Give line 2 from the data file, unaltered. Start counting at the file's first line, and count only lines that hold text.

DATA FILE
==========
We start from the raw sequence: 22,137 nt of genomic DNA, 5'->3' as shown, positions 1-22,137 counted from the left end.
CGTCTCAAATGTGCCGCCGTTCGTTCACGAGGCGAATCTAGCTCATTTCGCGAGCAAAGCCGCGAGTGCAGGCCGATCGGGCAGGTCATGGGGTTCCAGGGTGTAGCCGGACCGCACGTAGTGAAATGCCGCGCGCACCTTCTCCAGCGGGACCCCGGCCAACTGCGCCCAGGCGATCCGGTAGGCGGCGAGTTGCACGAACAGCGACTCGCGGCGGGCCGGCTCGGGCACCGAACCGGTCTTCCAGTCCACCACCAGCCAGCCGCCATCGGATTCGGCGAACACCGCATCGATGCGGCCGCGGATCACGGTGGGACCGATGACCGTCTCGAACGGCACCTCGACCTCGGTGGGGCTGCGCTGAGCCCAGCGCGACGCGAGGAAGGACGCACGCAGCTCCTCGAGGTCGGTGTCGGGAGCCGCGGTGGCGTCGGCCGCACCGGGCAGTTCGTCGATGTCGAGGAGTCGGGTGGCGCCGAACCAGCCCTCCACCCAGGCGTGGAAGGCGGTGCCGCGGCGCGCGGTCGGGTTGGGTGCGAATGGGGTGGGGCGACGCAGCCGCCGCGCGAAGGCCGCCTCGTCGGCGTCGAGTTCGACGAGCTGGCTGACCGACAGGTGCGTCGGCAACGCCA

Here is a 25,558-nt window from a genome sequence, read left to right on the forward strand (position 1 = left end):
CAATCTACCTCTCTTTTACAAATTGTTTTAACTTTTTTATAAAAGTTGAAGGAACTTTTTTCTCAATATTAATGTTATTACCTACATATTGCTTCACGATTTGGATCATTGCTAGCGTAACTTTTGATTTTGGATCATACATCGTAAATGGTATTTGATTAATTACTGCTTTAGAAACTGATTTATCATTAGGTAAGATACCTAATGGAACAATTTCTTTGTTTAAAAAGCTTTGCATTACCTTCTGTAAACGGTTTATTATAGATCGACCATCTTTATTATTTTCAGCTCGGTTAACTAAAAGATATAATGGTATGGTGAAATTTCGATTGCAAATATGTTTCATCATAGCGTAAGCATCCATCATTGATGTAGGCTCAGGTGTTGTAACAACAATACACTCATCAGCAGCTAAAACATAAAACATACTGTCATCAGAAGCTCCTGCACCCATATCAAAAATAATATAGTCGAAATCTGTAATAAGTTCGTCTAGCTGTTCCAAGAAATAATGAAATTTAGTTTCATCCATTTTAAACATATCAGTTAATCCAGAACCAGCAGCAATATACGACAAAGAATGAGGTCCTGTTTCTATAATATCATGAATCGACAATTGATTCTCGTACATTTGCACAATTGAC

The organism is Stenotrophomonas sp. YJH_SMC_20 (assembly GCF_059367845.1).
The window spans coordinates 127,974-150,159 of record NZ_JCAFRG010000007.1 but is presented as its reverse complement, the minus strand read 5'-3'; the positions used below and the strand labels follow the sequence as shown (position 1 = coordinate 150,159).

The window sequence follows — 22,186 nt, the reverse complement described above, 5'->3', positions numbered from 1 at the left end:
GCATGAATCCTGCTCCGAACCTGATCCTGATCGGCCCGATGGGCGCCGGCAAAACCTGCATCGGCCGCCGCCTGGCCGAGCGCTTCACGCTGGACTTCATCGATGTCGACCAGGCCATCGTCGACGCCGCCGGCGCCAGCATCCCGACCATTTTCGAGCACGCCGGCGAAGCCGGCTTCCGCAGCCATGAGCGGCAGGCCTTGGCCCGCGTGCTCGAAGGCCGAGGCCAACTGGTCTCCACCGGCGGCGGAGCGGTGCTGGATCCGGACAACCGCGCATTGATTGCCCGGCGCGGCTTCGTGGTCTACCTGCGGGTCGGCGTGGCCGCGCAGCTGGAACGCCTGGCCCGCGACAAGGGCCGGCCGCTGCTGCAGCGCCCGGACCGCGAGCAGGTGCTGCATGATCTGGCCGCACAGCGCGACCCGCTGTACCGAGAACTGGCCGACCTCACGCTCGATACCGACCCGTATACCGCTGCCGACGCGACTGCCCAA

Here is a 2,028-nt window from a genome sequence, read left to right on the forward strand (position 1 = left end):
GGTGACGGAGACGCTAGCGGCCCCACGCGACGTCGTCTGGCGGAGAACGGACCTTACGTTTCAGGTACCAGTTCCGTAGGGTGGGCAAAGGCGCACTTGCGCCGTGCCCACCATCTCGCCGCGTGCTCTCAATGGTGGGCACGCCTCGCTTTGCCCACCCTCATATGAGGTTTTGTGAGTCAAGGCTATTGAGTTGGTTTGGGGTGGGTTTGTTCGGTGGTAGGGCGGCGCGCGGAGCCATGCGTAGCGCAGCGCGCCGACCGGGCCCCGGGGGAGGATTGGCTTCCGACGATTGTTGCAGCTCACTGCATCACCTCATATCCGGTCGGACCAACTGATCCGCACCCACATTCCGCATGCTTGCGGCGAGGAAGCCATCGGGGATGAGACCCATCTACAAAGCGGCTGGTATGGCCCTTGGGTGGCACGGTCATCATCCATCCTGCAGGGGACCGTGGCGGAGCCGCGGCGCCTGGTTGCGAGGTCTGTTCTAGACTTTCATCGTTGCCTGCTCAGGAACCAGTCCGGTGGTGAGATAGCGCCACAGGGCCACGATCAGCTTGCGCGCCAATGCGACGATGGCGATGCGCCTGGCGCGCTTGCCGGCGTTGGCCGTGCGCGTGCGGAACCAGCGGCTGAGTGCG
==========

CGTCTCAAATGTGCCGCCGTTCGTTCACGAGGCGAATCTAGCTCATTTCGCGAGCAAAGCCGCGAGTGCAGGCCGATCGGGCAGGTCATGGGGTTCCAGGGTGTAGCCGGACCGCACGTAGTGAAATGCCGCGCGCACCTTCTCCAGCGGGACCCCGGCCAACTGCGCCCAGGCGATCCGGTAGGCGGCGAGTTGCACGAACAGCGACTCGCGGCGGGCCGGCTCGGGCACCGAACCGGTCTTCCAGTCCACCACCAGCCAGCCGCCATCGGATTCGGCGAACACCGCATCGATGCGGCCGCGGATCACGGTGGGACCGATGACCGTCTCGAACGGCACCTCGACCTCGGTGGGGCTGCGCTGAGCCCAGCGCGACGCGAGGAAGGACGCACGCAGCTCCTCGAGGTCGGTGTCGGGAGCCGCGGTGGCGTCGGCCGCACCGGGCAGTTCGTCGATGTCGAGGAGTCGGGTGGCGCCGAACCAGCCCTCCACCCAGGCGTGGAAGGCGGTGCCGCGGCGCGCGGTCGGGTTGGGTGCGAATGGGGTGGGGCGACGCAGCCGCCGCGCGAAGGCCGCCTCGTCGGCGTCGAGTTCGACGAGCTGGCTGACCGACAGGTGCGTCGGCAACGCCA